Although CCP leaders have been trying to present themselves as a unified entity, the behind-the-scenes power struggle appears to be heating up as the leadership transition draws near. CNN’s Alexis Lai analyzes the split between Hu Jintao’s populist faction and Jiang Zemin’s princeling faction:
The Chinese Communist Party is broadly divided between informal “elitist” and “populist” coalitions, according to China expert and Brookings Institution analyst Cheng Li. Other analysts conceive of the split in different terms, such as between liberal-minded reformist and conservative hard-liner camps.
[...] Hu’s heir apparent, Xi, is a princeling, whereas Wen’s likely successor, Li Keqiang, represents the tuanpai.
[...] Their factional inclinations are reflected in their policy priorities, says Li of the Brookings Institution. Xi is focused on the private sector, market liberation in foreign investment, and Shanghai’s role as a financial and shipping center. In contrast, Li Keqiang emphasizes affordable housing, basic health care and clean energy.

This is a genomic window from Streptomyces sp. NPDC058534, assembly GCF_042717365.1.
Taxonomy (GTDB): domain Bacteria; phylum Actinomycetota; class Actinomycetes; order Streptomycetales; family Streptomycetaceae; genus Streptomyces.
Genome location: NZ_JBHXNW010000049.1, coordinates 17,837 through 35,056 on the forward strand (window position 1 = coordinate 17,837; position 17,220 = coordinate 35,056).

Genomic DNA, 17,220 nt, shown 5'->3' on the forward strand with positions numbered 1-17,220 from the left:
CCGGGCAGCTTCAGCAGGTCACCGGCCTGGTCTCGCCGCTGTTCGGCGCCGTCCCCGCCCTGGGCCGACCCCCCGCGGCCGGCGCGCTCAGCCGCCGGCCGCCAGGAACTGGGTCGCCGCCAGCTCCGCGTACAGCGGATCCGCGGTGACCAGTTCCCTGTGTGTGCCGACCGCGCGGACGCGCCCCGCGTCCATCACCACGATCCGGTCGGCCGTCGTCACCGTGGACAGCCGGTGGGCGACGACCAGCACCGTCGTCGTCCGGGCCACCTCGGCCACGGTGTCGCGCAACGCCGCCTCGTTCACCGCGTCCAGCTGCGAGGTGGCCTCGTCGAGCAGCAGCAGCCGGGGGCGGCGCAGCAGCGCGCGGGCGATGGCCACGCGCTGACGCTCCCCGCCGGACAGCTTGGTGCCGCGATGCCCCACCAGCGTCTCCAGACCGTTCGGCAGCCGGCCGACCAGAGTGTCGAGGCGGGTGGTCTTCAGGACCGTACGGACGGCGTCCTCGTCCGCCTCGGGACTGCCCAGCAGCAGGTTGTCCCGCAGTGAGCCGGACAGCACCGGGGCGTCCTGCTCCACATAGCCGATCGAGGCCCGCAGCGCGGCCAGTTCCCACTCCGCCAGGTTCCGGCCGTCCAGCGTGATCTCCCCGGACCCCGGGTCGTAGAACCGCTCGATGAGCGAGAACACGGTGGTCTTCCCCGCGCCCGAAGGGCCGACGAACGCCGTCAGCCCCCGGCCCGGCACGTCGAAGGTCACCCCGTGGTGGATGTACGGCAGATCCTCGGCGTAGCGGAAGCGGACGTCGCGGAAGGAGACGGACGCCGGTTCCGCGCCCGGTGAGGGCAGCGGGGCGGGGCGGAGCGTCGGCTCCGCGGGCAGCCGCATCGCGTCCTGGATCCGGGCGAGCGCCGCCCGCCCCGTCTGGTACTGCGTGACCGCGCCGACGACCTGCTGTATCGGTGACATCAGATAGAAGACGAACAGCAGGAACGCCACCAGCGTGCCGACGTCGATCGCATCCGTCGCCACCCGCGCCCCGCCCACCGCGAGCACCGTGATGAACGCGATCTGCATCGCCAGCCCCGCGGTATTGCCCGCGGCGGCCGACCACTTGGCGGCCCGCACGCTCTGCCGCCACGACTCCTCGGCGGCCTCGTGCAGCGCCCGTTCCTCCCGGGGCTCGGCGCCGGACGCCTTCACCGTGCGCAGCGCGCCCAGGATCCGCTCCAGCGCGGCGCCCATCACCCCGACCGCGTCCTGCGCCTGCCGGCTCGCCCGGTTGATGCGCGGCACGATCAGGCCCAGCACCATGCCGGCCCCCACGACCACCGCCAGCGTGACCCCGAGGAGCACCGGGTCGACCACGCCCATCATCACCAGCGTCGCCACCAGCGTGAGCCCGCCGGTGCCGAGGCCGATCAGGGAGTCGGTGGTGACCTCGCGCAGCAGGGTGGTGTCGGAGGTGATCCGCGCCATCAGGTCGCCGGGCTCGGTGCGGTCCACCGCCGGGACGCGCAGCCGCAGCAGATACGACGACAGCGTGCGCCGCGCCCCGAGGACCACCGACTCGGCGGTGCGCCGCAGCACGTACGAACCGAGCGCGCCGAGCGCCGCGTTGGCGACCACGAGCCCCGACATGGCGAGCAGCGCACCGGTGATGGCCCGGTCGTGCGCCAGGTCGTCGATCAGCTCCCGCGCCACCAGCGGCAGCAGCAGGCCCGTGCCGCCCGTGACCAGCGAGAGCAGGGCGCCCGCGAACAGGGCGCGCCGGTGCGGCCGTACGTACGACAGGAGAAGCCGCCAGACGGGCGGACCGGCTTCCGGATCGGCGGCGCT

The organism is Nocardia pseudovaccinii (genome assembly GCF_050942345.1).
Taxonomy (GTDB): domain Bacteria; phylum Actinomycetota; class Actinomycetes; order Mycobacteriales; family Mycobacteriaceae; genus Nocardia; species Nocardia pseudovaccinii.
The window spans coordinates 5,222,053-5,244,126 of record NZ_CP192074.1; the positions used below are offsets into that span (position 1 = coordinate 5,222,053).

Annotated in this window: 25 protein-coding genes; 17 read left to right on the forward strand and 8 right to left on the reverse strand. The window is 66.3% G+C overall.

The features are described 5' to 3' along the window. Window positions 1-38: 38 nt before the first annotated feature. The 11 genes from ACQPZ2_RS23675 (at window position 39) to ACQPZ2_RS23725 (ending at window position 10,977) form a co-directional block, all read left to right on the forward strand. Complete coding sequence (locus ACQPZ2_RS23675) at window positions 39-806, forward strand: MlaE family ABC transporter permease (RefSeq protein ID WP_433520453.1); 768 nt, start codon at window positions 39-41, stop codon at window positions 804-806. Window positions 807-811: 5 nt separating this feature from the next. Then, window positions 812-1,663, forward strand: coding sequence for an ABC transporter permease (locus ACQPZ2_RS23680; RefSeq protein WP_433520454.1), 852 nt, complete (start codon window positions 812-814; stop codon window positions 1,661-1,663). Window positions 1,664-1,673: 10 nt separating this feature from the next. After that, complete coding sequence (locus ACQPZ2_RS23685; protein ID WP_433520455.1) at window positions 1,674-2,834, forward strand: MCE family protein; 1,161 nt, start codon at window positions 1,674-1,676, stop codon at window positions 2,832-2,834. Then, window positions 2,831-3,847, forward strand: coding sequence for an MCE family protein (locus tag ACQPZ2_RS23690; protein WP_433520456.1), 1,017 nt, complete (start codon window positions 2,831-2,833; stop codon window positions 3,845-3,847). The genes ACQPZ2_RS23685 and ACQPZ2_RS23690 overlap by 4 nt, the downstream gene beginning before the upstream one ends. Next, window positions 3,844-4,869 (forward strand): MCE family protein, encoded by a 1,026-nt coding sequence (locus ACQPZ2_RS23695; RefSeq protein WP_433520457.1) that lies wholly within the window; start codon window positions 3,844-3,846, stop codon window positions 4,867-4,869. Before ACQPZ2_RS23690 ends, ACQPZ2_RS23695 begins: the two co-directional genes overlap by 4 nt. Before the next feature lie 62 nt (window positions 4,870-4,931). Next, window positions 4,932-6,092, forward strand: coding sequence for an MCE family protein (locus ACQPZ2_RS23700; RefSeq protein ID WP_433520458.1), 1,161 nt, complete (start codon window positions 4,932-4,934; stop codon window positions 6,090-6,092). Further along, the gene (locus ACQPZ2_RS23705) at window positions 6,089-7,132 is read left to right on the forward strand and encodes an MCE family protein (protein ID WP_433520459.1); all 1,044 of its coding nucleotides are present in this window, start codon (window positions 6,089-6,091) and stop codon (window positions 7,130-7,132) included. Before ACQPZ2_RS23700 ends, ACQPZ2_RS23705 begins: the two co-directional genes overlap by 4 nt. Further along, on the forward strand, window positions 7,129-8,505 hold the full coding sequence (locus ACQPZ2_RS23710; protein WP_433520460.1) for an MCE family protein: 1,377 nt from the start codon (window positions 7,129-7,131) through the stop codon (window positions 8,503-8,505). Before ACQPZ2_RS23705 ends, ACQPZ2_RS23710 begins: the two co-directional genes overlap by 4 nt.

This equilibrium extends within the upper echelons of the leadership, which is about evenly split between the elitists and populists, according to Li. Most analysts concur that the era of charismatic, paramount leaders ended after Deng Xiaoping, replaced by relatively colorless technocrats who governed through collective leadership.
John Garnaut at the Sydney Morning Herald offers more details about the effects of the political jockeying for the 18th Party Congress personnel lineup:
Earlier, President Hu Jintao’s key powerbroker, Ling Jihua, was removed as head of the party’s General Office after being implicated in a cover-up of his son’s death in a high-speed Ferrari accident.
[...] ”It is a state of extreme chaos,” said political watcher Li Weidong. ”There is no absolute authority, otherwise two sides won’t bite each other like this.”
[...] Mr Hu appears to have won crucial appointments in the People’s Liberation Army, particularly the new
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